During April-July 2007, Tanzania experienced significant portfolio inflows, estimated at about US$200-250 million (equivalent to about 1½ percent of GDP). The BOT responded by purchasing most of these additional inflows, resisting nominal appreciation pressures, and sold T-bills to mop up liquidity (Figure 3).

Figure 3.
Figure 3.

Tanzania: BOT Forex Interventions and Evolution of Shilling/US$ Exchange Rate, 1999-2007

Citation: IMF Working Papers 2008, 138; 10.5089/9781451869972.001.A001

Starting from September 2007 the BOT has relied more on sales of foreign exchange by BOT, as opposed to the sale of T-bills, to mop up aid-related liquidity injections. As a result, the TSH/US$ rate and the NEER, appreciated markedly during the period September-December 2007, but have recently returned to their August 2007 levels (Figures 1 and 3).

Tanzania’s share of goods and nonfactor services (GNFS) relative to global GNFS exports has increased in recent years, more than recovering the significant decline of the late-1990s (Figure 4). Over the last five years, Tanzania’s GNFS exports have grown by an average of about 20 percent per year (text Table 2), and the growth rate has accelerated sharply in the second half of 2007, notably manufacturing.

Figure 4.
Figure 4.

Share of GNFS Exports in Selected SSA Countries

(in percent of world GNFS exports)

Citation: IMF Working Papers 2008, 138; 10.5089/9781451869972.001.A001

Source: WEO database.
Table 2.

Tanzania: Export Growth, 1996-2006 1/

(in percent)

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Source: Bank of Tanzania.

Calendar year basis. For the period 2002-2006, simple averages of fical year data provided by the BOT.

Excludes gold and traditional commodity exports.

Traditional exports—including cotton, coffee, tea, tobacco, and cashew nuts—have remained virtually flat in nominal US dollar terms in recent years, despite the significant REER depreciation since end-2000 and higher commodity export prices (about 30 percent in nominal US dollar terms since 2001/02). This poor performance seems to reflect mainly weak supporting financial and transport infrastructure for the sector, although the sharp rise in oil prices in recent years is also likely to have played an important role.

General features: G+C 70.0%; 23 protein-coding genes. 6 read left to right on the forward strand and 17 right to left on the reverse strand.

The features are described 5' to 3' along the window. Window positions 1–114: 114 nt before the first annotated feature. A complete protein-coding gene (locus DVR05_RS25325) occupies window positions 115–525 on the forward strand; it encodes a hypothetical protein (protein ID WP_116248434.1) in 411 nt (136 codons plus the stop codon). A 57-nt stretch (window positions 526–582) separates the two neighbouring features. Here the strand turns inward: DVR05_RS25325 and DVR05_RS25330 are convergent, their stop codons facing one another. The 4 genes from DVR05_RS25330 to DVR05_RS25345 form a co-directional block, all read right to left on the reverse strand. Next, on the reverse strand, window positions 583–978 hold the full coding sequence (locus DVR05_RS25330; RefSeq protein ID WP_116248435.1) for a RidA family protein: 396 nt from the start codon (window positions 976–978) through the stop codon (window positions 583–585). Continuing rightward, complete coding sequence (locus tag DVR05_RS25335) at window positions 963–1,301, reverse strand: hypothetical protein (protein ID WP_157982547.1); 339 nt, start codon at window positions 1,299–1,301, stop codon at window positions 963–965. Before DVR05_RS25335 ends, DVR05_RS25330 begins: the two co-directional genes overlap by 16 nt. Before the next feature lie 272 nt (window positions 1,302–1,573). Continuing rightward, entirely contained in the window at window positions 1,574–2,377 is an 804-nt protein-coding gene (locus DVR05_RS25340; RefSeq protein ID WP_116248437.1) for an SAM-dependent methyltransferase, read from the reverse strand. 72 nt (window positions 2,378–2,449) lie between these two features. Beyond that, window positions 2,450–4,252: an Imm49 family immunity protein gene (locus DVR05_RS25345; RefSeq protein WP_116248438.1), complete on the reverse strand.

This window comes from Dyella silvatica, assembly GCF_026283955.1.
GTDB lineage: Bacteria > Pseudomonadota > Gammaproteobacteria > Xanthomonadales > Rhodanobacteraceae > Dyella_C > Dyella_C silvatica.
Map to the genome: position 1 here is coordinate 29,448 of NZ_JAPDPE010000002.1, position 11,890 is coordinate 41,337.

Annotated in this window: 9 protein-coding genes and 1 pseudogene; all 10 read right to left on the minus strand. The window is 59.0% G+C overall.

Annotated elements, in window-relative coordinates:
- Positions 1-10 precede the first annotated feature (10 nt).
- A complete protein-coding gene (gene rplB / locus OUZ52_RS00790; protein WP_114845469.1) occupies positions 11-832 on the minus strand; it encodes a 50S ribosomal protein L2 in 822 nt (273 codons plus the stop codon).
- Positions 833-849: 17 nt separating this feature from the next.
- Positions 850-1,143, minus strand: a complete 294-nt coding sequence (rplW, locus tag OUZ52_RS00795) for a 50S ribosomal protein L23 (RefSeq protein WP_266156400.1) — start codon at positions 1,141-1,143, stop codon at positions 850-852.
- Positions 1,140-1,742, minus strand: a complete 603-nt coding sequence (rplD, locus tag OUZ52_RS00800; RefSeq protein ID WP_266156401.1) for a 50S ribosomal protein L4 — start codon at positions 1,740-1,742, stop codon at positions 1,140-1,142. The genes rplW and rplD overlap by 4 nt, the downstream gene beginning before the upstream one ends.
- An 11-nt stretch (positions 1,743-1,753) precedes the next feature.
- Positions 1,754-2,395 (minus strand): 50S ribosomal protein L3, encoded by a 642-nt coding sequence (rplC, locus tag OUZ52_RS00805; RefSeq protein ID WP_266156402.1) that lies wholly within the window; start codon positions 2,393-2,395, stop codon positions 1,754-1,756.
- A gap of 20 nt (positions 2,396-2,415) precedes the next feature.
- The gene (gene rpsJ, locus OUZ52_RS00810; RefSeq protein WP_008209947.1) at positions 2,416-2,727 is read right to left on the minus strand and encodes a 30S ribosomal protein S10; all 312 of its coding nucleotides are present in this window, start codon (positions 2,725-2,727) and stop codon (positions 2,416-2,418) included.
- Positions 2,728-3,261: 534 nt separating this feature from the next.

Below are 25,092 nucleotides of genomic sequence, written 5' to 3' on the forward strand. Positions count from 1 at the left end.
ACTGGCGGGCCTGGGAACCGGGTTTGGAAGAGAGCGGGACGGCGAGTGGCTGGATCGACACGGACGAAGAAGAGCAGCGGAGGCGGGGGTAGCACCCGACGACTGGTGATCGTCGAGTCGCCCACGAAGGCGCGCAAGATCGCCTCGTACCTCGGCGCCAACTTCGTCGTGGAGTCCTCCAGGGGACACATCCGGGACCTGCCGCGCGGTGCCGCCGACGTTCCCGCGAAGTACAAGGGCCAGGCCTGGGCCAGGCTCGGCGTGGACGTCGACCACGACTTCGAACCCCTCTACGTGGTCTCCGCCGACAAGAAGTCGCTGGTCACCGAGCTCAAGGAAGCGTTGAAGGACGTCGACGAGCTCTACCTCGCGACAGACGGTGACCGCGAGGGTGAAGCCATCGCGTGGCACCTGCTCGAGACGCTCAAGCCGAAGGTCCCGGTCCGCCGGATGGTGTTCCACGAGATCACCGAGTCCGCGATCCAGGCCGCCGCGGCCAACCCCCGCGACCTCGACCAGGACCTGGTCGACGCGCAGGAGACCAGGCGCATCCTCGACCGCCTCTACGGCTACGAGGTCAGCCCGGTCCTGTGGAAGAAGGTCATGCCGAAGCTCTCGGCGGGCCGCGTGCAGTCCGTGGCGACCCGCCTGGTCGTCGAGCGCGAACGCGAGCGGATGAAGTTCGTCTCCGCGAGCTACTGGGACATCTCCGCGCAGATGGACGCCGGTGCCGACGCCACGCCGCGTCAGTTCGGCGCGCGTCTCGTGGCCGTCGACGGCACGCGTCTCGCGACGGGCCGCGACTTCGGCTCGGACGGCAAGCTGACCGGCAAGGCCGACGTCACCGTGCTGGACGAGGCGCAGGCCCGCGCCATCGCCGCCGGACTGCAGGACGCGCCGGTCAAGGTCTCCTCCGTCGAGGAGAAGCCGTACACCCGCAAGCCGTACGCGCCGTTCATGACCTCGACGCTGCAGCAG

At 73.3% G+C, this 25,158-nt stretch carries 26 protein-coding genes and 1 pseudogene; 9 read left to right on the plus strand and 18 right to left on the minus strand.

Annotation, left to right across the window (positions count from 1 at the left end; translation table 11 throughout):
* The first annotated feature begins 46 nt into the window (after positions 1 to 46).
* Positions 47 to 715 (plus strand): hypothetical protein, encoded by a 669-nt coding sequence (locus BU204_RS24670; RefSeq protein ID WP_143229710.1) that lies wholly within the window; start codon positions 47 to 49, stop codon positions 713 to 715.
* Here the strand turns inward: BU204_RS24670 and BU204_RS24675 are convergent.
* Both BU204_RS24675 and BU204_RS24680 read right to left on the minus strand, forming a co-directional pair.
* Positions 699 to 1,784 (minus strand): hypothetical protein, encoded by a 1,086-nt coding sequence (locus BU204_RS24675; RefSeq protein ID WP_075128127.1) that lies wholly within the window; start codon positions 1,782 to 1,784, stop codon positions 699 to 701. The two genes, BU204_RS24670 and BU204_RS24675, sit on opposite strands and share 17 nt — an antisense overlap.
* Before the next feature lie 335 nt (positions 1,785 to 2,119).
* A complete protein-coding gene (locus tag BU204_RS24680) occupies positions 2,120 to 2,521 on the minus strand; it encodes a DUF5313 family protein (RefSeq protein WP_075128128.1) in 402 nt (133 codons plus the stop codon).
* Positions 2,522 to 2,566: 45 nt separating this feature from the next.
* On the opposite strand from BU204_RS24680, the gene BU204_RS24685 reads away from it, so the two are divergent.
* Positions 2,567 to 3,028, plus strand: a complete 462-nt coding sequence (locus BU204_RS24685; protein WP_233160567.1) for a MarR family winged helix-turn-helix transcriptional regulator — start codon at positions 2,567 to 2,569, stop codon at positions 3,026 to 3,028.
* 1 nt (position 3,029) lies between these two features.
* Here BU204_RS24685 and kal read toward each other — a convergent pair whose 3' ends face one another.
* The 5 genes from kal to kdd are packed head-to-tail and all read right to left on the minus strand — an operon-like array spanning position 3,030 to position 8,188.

Against this background, this paper seeks to address two main questions: (1) How well is the shilling aligned with the economy’s fundamentals? and (2) Where is Tanzania real exchange rate headed over the medium term?

II. Is The Shilling Aligned with Its Fundamentals?

As defined in Edwards (1991), the equilibrium REER is considered to be the “relative price of tradables to nontradables that, for given sustainable values of relevant variables—such as taxes, international prices, and technology—results in simultaneous attainment of internal and external equilibrium. Internal equilibrium means that the nontradable goods market clears in the current period and is expected to be in equilibrium in future periods. External equilibrium means that the current account balances (current and future) are compatible with long-run sustainable capital flows.”

There are three main methodologies that are used to assess whether the actual REER is in line with the underlying equilibrium REER: an “equilibrium REER” (EREER) approach, a “macroeconomic balance” (MB) approach, and an “external sustainability” (ES) approach.2 These three methodologies provide complementary perspectives on exchange rate assessments. Taken together, and combined with additional country-specific information, they help reach informed judgments about medium-term real exchange rates and current account balances.